Thursday 25 September 2008

AQA's Unkindest Cut

My elder son, as loyal readers will know, sat his GCSEs a few months ago (and yes, in spite of all the angst, he did well, especially in the subjects which he is now pursuing with great enjoyment at AS level). One of the subjects he dropped, alas, was English. I felt like Cnut trying to stop the tide. If you want your children to read, they say, surround them with books. I certainly did that. From babyhood I read to him. He saw me writing. He lives in a house wall-to-wall with books. He laughed at the jokes in the children's book I wrote. He loves a good story and he can memorise favourite lines with the greatest of ease. He just doesn't actually want to read - although having said that, he has just avidly read his way through the filmscript of The Shawshank Redemption, currently his favourite film. It's the only reading matter I've ever actually seen him 'lost' in, in the way that we traditionalists (reactionaries?) lose ourselves in novels. So that's a comfort.

All of this is by way of a preamble to the actual topic of this post. For his GCSE, he had to study a selection of poems from an anthology provided by the AQA exam board. It was a good selection, on the whole, veering very much towards the multi-cultural politically correct, as you'd expect. He enjoyed discussing some of the issues raised by the poems and was particularly struck by - and wrote about in the exam - a poem by Carol Ann Duffy called 'Education for Leisure' in which a directionless trainee psychopath, whose life is utterly empty, baldly states with an utter lack of potential empathy that 'Today I am going to kill something.' The chilling resume of the victims of idle violence - squashing a fly, wanting to torment a cat - are familiar motifs from the careers of serial killers who start with creatures lower on the great chain of being and work their way up to murdering fellow human beings. The style is stark and casual, every line a threat - although we are not shown an actual killing. Instead there is the ghastly imminence of the final line: 'The pavements glitter suddenly. I touch your arm.'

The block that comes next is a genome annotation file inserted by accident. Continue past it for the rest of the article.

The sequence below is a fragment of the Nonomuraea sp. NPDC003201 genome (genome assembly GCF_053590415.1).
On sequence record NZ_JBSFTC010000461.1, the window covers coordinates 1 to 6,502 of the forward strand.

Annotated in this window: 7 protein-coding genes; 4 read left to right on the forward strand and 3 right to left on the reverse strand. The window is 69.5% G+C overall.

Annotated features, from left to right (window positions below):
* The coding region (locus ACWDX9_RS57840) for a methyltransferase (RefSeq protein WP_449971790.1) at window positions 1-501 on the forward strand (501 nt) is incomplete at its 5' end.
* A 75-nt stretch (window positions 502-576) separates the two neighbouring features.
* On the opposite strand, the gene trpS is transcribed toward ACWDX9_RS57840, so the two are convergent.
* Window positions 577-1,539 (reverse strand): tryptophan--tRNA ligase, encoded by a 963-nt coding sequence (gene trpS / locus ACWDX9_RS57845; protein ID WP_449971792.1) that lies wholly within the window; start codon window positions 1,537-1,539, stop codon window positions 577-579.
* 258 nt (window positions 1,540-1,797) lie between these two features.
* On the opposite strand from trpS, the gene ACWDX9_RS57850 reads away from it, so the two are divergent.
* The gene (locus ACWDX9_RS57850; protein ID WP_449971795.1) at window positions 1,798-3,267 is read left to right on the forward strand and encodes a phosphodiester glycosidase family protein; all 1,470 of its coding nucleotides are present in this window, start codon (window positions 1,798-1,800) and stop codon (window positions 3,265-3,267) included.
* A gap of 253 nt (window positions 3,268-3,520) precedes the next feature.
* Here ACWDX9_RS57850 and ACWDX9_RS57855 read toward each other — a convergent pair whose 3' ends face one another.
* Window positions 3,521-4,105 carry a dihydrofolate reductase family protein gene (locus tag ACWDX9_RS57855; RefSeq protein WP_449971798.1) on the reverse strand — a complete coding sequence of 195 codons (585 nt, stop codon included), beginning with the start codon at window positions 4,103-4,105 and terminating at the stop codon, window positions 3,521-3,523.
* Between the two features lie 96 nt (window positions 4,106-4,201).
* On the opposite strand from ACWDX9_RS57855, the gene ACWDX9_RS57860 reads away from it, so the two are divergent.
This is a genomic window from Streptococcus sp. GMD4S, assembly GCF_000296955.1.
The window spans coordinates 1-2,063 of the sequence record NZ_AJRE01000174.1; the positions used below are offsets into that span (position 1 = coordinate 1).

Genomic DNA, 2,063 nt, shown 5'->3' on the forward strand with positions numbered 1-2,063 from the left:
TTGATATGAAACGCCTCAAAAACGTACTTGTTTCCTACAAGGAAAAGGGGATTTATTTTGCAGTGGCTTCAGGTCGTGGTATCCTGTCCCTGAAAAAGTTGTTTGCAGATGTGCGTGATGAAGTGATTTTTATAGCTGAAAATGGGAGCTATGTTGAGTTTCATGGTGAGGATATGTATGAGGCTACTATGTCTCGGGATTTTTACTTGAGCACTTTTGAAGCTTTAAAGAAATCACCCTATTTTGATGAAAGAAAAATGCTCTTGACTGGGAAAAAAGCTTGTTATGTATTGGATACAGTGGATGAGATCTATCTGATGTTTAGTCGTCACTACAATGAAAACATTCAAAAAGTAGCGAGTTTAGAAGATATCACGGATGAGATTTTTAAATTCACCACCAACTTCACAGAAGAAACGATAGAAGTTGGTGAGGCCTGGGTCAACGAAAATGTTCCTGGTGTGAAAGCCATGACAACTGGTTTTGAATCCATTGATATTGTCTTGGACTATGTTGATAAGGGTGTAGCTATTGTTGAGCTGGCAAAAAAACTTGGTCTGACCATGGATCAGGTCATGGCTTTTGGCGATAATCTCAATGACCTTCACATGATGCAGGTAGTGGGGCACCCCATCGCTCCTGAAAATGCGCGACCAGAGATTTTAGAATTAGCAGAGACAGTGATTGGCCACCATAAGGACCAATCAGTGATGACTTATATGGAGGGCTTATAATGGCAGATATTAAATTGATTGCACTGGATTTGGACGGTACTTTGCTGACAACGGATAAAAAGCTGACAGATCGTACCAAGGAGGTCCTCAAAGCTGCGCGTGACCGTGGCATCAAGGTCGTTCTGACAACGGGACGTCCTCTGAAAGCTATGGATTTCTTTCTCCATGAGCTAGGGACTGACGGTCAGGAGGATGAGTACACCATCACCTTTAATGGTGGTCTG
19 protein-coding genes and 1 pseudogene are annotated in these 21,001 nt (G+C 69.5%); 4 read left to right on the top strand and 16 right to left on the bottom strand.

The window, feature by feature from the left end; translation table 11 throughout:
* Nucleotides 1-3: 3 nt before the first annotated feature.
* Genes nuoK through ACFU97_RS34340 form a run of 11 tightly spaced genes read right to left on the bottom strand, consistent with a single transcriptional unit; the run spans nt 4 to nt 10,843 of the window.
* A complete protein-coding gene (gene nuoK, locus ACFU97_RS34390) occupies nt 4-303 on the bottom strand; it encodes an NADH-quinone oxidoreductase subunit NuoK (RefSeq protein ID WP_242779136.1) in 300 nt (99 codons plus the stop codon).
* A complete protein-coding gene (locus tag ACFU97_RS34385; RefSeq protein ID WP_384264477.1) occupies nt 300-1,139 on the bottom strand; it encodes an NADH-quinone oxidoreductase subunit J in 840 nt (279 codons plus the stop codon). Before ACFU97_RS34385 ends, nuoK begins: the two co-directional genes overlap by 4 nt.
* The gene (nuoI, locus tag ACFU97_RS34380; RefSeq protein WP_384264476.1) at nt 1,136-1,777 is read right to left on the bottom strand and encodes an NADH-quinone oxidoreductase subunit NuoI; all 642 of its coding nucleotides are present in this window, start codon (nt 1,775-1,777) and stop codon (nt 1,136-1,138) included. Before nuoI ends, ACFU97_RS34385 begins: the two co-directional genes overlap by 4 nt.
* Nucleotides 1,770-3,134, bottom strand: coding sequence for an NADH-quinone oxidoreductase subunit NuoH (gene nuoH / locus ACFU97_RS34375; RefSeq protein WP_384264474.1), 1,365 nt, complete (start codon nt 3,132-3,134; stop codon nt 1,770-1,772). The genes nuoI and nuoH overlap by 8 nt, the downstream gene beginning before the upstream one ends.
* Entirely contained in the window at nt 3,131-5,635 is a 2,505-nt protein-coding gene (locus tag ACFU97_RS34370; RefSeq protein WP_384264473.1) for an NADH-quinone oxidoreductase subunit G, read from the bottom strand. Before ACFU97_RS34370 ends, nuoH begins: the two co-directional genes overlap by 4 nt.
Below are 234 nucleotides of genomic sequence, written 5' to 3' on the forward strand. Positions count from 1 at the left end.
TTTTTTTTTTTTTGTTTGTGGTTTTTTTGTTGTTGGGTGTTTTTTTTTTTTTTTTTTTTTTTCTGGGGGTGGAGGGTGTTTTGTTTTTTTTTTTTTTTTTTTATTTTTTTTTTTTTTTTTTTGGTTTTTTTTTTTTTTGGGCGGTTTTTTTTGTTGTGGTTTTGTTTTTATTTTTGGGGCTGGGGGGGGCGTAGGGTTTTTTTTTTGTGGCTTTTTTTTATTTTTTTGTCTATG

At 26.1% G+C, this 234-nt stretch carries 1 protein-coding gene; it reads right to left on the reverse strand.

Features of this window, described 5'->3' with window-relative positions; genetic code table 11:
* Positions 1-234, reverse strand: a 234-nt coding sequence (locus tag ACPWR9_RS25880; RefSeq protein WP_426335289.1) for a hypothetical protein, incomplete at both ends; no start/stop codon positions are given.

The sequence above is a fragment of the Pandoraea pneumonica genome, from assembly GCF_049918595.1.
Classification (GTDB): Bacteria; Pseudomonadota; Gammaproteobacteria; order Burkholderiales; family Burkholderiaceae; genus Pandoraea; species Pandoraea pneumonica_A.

Given that a couple of days ago a young Finnish killer posted a video on YouTube showing him getting his hand in, and finishing with a close up on him saying something like 'You next', there is something so prophetic about Duffy's killer saying things like 'I could be anything at all' and 'today I am going to change the world'. It sums up all those hollow-hearted, empty-lived, morally-adrift adolescents who grab at fame by any means, fame for its own sake, fame however brief and shallow.

So, it's a poem with relevance, a poem that stimulates valuable discussion amongst a generation familiar with gun-crime, knife-crime, brutality of language, coarsening of attitudes, where strutting kids posture threats and vent aggression at the slightest - I almost said trigger. Technically, it's a good poem, morally a sound poem.

Ironic then, isn't it, that the AQA has issued a directive to teachers ordering them not to teach this poem anymore? Apparently they'd received a couple of complaints about its subject matter and took a yellow-bellied lily-livered abject course of action about it. This makes me so angry. They've completely missed the point, interpreting it as a glamorisation of violence when that's the very thing it's not! How absurd, also, to think that sixteen year olds can't handle the poem - the very sixteen year olds who have access to extreme violence and sexual content on the social networking sites, who watch films like 'Hostel' and 'Saw' in the delightfully named 'torture porn' genre, and who even on terrestrial TV are inured to scenes in dramas where violence of action and language is the norm. Aren't these the very kids who NEED to read Duffy's poem?

A double irony, too, that this year's Guardian Children's Fiction prize has gone to Patrick Ness's 'The Knife of Letting Go', and the list also included Anthony McGowan's 'The Knife That Killed Me'. These are books which apparently explore the pressures on kids and the effects and consequences of wielding a knife.

God knows, I'd love it if children's fiction - and children's lives - could float on a warm bath of Swallows and Amazons and Five Go to Kirrin Island adventures - but that's not how it is these days for so many of those pesky kids, so stories and poems that help them to make sense of challenging issues, non gratuitiously, are to be welcomed.

Shame on you, AQA, shame on you.

Thursday 18 September 2008

To e or not to e

This is a topic I've been meaning to blog about for ages - but it's also a topic the world and his wife have already spoken about. I've been collecting articles on the net and in print about it - but I'm deliberately not digging them out again because I just want to give my own opinions, even though my opinions are bound to echo those expressed in said articles. The question is: what do we think of e-readers?